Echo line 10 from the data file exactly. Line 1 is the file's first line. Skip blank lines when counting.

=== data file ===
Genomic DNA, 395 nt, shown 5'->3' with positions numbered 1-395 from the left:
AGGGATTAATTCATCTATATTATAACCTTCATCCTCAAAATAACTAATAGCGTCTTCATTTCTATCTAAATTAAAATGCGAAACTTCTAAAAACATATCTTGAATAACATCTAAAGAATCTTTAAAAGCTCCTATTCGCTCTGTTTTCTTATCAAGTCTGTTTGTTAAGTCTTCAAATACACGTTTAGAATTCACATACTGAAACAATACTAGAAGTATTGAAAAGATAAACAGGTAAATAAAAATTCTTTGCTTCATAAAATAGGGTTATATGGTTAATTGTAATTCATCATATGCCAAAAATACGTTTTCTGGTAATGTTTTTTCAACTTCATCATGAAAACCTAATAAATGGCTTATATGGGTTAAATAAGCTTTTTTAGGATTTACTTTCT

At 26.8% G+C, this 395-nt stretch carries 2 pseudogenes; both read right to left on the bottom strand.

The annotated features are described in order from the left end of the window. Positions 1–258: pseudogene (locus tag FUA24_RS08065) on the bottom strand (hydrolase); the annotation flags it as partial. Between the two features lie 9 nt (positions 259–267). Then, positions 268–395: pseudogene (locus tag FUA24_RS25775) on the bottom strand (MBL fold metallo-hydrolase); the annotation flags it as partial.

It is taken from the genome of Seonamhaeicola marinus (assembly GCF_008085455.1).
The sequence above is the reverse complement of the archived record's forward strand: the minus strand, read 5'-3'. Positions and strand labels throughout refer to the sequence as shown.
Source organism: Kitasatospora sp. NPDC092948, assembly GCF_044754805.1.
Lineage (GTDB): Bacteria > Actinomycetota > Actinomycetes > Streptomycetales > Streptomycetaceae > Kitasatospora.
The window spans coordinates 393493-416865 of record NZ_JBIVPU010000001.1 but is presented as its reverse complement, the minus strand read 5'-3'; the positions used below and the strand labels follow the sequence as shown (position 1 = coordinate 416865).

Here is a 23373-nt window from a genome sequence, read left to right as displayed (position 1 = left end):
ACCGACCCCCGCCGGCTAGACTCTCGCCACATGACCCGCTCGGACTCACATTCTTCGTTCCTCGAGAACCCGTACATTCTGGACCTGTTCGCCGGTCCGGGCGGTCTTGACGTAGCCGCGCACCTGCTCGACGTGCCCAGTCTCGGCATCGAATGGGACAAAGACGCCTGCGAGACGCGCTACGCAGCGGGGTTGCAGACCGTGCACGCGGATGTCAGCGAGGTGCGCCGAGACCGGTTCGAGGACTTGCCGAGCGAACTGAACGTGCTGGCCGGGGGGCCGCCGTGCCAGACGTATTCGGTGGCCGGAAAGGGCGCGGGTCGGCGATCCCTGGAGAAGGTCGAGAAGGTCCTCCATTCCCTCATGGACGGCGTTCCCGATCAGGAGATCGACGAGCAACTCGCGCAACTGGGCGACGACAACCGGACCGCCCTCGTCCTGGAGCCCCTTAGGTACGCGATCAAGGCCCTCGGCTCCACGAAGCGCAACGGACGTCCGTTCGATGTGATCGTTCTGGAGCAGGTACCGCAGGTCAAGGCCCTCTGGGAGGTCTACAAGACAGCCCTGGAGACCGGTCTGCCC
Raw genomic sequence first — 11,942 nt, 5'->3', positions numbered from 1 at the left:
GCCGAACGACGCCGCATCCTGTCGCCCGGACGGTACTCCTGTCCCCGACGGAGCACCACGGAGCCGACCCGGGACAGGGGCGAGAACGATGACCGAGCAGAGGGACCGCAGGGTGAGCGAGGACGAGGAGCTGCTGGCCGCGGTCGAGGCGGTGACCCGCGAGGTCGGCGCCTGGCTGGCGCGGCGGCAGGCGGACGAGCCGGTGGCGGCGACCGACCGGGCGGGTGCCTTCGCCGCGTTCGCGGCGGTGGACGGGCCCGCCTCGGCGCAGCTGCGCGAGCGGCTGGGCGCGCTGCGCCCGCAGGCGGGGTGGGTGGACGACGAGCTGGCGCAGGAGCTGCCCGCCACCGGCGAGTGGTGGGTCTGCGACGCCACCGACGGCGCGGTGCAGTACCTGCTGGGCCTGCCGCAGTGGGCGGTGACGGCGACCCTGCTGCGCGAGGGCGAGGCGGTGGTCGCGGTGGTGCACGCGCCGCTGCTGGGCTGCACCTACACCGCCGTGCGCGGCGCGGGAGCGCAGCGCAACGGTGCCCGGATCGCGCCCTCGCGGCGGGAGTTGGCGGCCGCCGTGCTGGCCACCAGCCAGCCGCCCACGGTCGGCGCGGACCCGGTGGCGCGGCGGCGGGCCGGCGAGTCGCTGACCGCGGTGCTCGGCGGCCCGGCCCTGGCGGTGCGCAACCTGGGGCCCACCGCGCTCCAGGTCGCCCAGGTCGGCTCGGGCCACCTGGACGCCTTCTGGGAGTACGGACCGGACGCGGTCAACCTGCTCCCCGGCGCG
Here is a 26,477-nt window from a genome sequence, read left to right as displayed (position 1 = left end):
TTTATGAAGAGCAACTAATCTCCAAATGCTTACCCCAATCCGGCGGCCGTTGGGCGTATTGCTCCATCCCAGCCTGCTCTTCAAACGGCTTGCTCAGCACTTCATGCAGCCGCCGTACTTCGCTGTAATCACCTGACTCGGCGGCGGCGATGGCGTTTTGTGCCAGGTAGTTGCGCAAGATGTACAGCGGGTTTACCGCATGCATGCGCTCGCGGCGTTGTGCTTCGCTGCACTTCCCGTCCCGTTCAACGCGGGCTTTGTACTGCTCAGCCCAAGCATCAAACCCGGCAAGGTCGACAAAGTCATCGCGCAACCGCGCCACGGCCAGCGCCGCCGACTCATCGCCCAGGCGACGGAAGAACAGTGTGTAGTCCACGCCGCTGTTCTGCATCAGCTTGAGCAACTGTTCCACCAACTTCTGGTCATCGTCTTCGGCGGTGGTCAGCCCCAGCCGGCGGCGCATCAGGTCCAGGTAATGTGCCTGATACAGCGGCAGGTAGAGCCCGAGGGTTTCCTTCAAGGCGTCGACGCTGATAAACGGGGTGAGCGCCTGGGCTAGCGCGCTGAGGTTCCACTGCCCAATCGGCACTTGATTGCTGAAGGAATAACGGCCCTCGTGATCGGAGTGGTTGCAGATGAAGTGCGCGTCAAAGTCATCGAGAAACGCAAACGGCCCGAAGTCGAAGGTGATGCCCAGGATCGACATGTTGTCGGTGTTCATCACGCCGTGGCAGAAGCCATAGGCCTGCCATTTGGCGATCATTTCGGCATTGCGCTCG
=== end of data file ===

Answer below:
Here is a 23373-nt window from a genome sequence, read left to right as displayed (position 1 = left end):